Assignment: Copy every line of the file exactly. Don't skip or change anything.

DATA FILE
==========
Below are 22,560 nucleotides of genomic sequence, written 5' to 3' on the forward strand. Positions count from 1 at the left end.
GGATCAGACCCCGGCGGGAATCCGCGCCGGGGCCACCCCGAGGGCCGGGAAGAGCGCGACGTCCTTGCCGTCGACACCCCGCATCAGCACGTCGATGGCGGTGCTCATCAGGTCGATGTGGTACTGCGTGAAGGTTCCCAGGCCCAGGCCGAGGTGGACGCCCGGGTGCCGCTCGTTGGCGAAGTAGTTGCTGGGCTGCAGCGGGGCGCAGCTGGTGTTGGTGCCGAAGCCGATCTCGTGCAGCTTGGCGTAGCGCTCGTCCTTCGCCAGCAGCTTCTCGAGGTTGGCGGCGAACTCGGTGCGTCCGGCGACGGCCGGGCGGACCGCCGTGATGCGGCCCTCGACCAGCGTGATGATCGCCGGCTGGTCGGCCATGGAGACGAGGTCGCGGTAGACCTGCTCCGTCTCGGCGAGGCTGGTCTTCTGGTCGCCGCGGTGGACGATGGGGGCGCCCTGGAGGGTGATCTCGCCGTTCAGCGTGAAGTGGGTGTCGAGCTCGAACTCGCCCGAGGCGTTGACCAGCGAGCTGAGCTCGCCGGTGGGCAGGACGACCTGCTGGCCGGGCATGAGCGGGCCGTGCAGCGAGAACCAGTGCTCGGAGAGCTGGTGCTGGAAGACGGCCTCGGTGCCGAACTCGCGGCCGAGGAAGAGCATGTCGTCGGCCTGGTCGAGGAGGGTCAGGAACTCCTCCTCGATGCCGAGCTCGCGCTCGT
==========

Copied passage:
Below are 22,560 nucleotides of genomic sequence, written 5' to 3' on the forward strand. Positions count from 1 at the left end.
GGATCAGACCCCGGCGGGAATCCGCGCCGGGGCCACCCCGAGGGCCGGGAAGAGCGCGACGTCCTTGCCGTCGACACCCCGCATCAGCACGTCGATGGCGGTGCTCATCAGGTCGATGTGGTACTGCGTGAAGGTTCCCAGGCCCAGGCCGAGGTGGACGCCCGGGTGCCGCTCGTTGGCGAAGTAGTTGCTGGGCTGCAGCGGGGCGCAGCTGGTGTTGGTGCCGAAGCCGATCTCGTGCAGCTTGGCGTAGCGCTCGTCCTTCGCCAGCAGCTTCTCGAGGTTGGCGGCGAACTCGGTGCGTCCGGCGACGGCCGGGCGGACCGCCGTGATGCGGCCCTCGACCAGCGTGATGATCGCCGGCTGGTCGGCCATGGAGACGAGGTCGCGGTAGACCTGCTCCGTCTCGGCGAGGCTGGTCTTCTGGTCGCCGCGGTGGACGATGGGGGCGCCCTGGAGGGTGATCTCGCCGTTCAGCGTGAAGTGGGTGTCGAGCTCGAACTCGCCCGAGGCGTTGACCAGCGAGCTGAGCTCGCCGGTGGGCAGGACGACCTGCTGGCCGGGCATGAGCGGGCCGTGCAGCGAGAACCAGTGCTCGGAGAGCTGGTGCTGGAAGACGGCCTCGGTGCCGAACTCGCGGCCGAGGAAGAGCATGTCGTCGGCCTGGTCGAGGAGGGTCAGGAACTCCTCCTCGATGCCGAGCTCGCGCTCGT